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California Opens First Group Home for Adults with PKU-Aug 2004

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California’s first group home devoted exclusively to treating adults with Phenylketonuria (PKU) was opened in April in Burbank. the new facility offers residents a special diet that has helped reduce their assaultive behaviors and the need for psychotropic medications.

PKU is an inherited metabolic disease that, when left untreated, can cause mental retardation and other neurological disorders. While newborns since 1966 have been screened for PKU, there are a number of older adults with PKU-triggered mental retardation who have fallen through the cracks of appropriate treatment. In California, there are about 170 adults with untreated PKU living in developmental centers, group homes, or living with their families.

The Koch Vagthol’s Metabolic Residential Home, owned and directed by Ann Seisa, receives support through state funding and can accommodate up to five residents. The home is specifically intended for Californians with PKU who are transitioning out of state developmental centers, and is named after Dr. Richard Koch, an internationally recognized authority on PKU, who serves as the home’s medical advisor.

Background: Seisa became interested in treating adults with PKU about eight years ago when she brought in 49-year-old Katie Stepanek with untreated PKU into another group home that she operated. (Seisa owns Vagthol’s Residential Care, Inc. in Los Angeles) Stepaneck had lived in a state developmental center for 30 years, was on several psychotropic medications, and was very combative. Seisa asked Dr. Koch, an expert on PKU at Children’s Hospital Los Angeles, for help. He prescribed a strict diet that depended on a commercially made product along with vegetables and fruit. After awhile, “things really calmed down,” Dr. Koch said. “She really improved”-so much so, they were able to cut her medications down to one. Stepanek is enjoying a much more normal life now and is alert and cooperative, caregivers report.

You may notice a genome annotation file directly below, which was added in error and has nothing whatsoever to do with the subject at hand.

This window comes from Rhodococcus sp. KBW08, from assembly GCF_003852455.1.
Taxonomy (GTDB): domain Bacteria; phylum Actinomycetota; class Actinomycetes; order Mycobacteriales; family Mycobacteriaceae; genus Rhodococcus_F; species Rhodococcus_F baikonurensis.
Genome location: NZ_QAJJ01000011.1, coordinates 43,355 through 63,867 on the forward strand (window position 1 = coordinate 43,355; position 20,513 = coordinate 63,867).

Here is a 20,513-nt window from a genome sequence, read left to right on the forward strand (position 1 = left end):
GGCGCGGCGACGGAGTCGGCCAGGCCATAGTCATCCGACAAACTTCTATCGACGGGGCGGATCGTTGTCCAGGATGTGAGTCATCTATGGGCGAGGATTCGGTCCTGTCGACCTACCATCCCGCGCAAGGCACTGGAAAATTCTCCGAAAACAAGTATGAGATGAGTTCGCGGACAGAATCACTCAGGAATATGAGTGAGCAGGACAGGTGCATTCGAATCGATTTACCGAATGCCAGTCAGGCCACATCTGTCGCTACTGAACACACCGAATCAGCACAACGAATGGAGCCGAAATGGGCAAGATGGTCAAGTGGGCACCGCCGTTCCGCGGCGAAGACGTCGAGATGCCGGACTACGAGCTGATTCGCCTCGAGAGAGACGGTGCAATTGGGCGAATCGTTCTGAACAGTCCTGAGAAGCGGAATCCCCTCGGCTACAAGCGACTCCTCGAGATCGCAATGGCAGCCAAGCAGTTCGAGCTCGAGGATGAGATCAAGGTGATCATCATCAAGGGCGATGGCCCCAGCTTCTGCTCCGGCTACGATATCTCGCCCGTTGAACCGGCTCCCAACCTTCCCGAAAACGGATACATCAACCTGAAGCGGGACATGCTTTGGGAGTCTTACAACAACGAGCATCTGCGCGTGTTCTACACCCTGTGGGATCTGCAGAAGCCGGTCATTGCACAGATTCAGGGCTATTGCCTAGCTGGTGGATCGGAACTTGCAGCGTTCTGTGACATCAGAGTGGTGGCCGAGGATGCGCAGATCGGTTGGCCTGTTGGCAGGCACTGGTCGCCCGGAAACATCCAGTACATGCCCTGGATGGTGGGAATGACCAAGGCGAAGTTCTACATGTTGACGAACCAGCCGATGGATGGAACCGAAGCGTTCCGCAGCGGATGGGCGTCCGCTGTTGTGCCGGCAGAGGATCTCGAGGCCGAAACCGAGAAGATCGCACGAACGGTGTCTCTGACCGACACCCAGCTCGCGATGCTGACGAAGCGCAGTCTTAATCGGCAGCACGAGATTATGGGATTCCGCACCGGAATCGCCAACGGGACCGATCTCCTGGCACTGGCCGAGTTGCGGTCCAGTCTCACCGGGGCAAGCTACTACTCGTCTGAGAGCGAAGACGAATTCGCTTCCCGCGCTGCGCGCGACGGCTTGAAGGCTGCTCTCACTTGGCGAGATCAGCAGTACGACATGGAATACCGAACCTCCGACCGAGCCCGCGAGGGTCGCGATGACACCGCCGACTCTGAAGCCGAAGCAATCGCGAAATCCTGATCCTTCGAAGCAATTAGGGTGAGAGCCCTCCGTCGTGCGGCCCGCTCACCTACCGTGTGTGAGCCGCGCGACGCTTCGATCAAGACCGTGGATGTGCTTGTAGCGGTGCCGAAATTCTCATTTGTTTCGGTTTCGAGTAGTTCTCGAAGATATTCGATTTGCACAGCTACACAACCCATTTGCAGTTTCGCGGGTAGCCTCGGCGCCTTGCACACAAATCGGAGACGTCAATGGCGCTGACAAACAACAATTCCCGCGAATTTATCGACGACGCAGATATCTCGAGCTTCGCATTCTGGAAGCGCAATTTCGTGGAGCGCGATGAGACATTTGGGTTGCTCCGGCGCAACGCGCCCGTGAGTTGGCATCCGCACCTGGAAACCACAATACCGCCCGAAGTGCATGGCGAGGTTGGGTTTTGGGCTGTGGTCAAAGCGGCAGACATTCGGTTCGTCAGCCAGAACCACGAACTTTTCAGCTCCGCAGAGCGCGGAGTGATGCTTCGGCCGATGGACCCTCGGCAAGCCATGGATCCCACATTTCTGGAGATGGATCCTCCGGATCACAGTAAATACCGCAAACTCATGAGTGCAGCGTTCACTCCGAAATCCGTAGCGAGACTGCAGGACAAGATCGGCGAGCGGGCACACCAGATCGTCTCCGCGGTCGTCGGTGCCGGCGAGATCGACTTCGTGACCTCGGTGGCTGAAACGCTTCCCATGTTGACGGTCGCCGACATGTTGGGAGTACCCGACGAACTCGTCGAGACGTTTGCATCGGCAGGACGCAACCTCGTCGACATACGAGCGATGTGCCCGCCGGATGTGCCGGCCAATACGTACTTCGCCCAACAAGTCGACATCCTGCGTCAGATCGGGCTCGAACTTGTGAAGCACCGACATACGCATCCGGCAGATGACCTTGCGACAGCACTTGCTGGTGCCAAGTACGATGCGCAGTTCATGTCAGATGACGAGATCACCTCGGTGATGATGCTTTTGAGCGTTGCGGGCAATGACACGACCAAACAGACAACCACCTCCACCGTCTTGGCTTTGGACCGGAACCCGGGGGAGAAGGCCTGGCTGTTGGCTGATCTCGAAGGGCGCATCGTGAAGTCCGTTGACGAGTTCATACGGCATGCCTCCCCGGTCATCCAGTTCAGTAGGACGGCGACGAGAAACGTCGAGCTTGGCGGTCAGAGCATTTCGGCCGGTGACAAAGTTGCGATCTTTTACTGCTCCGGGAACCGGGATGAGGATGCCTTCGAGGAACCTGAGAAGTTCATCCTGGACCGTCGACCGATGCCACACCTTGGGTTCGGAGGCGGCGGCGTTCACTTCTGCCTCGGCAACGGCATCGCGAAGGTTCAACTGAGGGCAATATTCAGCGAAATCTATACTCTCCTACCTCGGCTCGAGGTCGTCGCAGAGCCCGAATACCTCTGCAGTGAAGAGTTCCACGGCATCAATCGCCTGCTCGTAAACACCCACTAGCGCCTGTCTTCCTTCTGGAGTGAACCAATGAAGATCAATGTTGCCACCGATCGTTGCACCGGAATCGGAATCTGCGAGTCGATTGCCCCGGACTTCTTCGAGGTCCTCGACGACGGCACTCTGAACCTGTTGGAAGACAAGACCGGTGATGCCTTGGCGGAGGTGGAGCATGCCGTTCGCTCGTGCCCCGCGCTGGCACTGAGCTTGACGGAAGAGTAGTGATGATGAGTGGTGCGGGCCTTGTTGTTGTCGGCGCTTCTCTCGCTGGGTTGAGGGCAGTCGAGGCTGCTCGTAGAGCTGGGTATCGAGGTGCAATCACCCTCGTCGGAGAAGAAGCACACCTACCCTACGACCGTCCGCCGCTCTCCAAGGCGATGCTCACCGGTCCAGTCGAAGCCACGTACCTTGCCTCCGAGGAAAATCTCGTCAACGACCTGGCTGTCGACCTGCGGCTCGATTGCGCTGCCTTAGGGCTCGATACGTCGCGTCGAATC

“This was inspirational and led to the movement we are engaged in now,” Robert Erio, Regional Options Unit at the Frank D. Lanterman Regional Center (FDLRC) in Los Angeles. (FDLRC is one of 21 regional centers that provide developmental disability services in California). Encouraged by the success with Stepanek, the FDLRC approached Ann Seisa three years ago about the possibility of creating a special home to serve former developmental center residents diagnosed with PKU who were returning to the community. “FDLRC had identified several individuals that, in our opinion, could be better served with the combination of dietary treatment and a focused, customized environment with well-trained staff,” Erio said. “Residents can remain in the home for their lifetime, if they so choose.”

Funding: The California State Department of Developmental Services’ Community Placement Plan provided start-up funds to establish the Koch, Vagthols Metabolic Residential Home, and the FDLRC provides ongoing support from its purchase of services budget. “It is estimated that the average resident of a state developmental center may cost anywhere from $170,000-$200,000 [per year] depending on a variety of factors,” Erio explained. “The rate for this particular customized community home–plus day programming, tranportation, etc., — may be closer to $120,000-$132,000 per year. Still a ‘win-win’ if you can demonstrate improved quality of life.”